• When demand slumps, all types of manufacturing jobs are lost. Some higher-end jobs - but not all - return with good times. Workers who make goods produced less expensively overseas suffer.

Once this recession runs its course, surviving manufacturers will emerge more efficient and profitable, economists say. More valuable products will be made using fewer people. Products will be made where labor and other costs are less expensive. And manufacturers will focus on the most lucrative products.

About 12.7 million US workers, or 8 percent of the labor force, still held manufacturing jobs as of last month. Fifty years ago, 14.6 million people, or 28 percent of all US workers, were employed in factories. The numbers – though painful to those who lost jobs – show how companies are making more with less.

Still, the perception of decline is likely to grow as factories and jobs vanish and imports rise for most goods we buy at stores.

Thirty years ago, US producers made 80 percent of what the country consumed, according to the Manufacturers Alliance/MAPI, an industry trade group. Now it is about 65 percent.

US factories still provide much of the processed food that US households consume, everything from frozen fish sticks to cans of beer. And US companies make a considerable share of the personal hygiene products like soap and shampoo, cleaning supplies and prescription drugs that are sold in pharmacies. But many other consumer goods now come from outside the United States.

In the 1960s, the United States made 98 percent of its shoes. It now imports more than 90 percent of its footwear. The iconic red Radio Flyer wagons for children are now made in China. Even the Apple iPod comes in a box that says it was made in China but "designed in California.”

Some US-made products are hiding in plain sight. Berner International, near Pittsburgh, does not make the clothes, dishes or sponges sold at Wal-Mart, but its products hang above shoppers' heads as soon they go through the sliding doors.

The company's 60 employees make air curtains - rectangular blowers mounted on the ceiling that keep out hot or chilly air, insects and dust while keeping in air-conditioning and heat. Also called air doors, they hang from ceilings at Wal-Marts, Whole Foods supermarkets and Starbucks, and above the big factory doors at Ford Motor and Toyota Motor car plants.

So here’s what we’re saying:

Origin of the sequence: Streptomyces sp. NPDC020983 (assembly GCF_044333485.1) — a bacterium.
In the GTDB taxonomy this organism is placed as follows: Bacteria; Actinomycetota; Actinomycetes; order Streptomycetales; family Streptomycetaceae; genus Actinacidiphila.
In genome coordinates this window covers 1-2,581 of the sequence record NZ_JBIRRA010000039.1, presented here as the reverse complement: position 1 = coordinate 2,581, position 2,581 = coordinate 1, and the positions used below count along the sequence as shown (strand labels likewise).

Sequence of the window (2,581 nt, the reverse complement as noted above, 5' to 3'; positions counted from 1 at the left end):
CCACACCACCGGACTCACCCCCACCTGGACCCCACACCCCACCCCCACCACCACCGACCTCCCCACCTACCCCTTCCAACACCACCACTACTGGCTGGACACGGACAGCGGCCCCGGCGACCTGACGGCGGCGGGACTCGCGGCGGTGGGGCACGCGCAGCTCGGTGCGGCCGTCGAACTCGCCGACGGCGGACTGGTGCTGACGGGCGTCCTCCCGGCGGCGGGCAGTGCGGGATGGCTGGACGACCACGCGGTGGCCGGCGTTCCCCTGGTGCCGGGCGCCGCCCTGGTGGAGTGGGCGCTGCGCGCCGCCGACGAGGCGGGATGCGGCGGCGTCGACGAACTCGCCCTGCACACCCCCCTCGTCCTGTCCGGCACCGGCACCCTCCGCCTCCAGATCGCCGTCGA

• If we spend money at Wal-Mart, the money will go to China.
  • If we spend money on gasoline, it will go to the Arabs.
  • If we purchase a computer, it will go to India.
  • If we purchase fruits and vegetables, it will go to Mexico, Honduras and Guatemala.
  • If we purchase a good car, it will go to Japan.
  • If we purchase something useless it will go to Taiwan… whoops, sorry.

And none of it will help the American economy.

As an American you are in the enviable position of being able decide if you want to stick with the status quo or change this dynamic for yourself by starting your own home based business.

Without getting too preachy or taking patriotism to a fanatic level, I want to tell you how proud I am to be an American. To live in a country where despite all the obvious and not so obvious faults, any ordinary person with any ambition can become a successful individual.

I am grateful to have found an American company, for Americans that will support me to be all that I want to be.

I was born in the USA and so was the company I choose to be a part of. A company should be developed in the USA for the USA ... doing its part to stimulate the economy by inspiring each of us to overcome the current adversities with a simple, yet profitable, method of becoming financially independent. I’m truly gratified for the bounty of America, of which there is much.

As we celebrate our 235th birthday let’s quote one of our founding fathers:

We should not look back unless it is to derive useful lessons from past errors, and for the purpose of profiting by dearly bought experience. “

George Washington believed in our country and all that it stood for. You must likewise believe in yourself and act accordingly.